The City Council overwhelmingly passed a bill today mandating that New York City slash its greenhouse gas emissions 80 percent by 2050.
The bill, sponsored by Queens Councilman Costa Constantinides, is expected to be signed into law by Mayor Bill de Blasio.
“While rising sea levels and extreme weather events are likely to be a part of the city’s future, we can still prevent the worst outcomes,” Ms. Mark-Viverito told reporters before the vote.
No council member opposed the bill, first introduced in September. At the time, Mr. de Blasio and council members explained that the reductions would come about through a series of initiatives like retrofitting publicly-owned buildings and spurring private landlords to do the same.
Almost three quarters of the city’s greenhouse gas emissions are produced from powering, heating and cooling of buildings. In order to meet the goals, the city will have to achieve a 30 percent reduction in greenhouse gas emissions from 2005 levels over the next decade.
In 2006, under former Mayor Michael Bloomberg, the City Council passed a law requiring a 30 percent reduction of greenhouse gas emissions by 2030. Mr. Constantinides, however, said the projected rising sea levels and more unpredictable storms resulting from climate change meant the Council and Mr. de Blasio needed to take more dramatic action. After Hurricane Sandy ravaged the city and other parts of the northeast, climate scientists warned New York City would be vulnerable to future storms.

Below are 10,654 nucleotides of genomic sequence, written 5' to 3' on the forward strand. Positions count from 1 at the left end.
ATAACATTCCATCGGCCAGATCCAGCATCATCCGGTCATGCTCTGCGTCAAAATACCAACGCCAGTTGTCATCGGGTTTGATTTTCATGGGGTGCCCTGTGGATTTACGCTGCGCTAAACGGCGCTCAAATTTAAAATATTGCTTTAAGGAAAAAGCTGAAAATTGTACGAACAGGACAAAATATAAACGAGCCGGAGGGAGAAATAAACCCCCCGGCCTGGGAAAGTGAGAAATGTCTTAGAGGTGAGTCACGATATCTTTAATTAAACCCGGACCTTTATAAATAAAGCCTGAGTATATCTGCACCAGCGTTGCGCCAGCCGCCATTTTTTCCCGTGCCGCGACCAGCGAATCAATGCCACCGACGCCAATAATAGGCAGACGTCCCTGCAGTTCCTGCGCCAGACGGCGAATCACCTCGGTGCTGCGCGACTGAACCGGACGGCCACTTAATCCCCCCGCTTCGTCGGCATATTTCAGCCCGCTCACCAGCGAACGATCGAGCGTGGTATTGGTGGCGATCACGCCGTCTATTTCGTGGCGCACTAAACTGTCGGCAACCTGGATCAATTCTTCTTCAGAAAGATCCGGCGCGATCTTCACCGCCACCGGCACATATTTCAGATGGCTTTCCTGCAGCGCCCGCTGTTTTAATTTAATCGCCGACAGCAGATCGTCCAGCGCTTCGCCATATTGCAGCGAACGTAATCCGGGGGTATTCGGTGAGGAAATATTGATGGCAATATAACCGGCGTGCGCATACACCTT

“There’s probably no greater threat to our global civilization than climate change,” Mr. Constantinides said. “There is undisputable links between our carbon emissions and reducing ice sheets, extreme sea rise and overall warming climates worldwide.”
“If we don’t act now, future generations of New Yorkers will be condemned to a future of blistering summers, mass extinctions and seas that threaten to engulf low-lying areas around the globe,” he added.
A spokeswoman for Mr. de Blasio praised the Council for passing the legislation.
“We are very pleased to partner with the Council as we work to dramatically reduce our contributions to climate change, and the Mayor looks forward to signing this legislation,” said the spokeswoman, Amy Spitalnick. “The city will lead by example by retrofitting every public building with any real energy use within the next ten years, while partnering with the private sector to further reduce emissions and improve efficiency–generating billions in savings and creating thousands of jobs.”
Updated with comment from the de Blasio administration.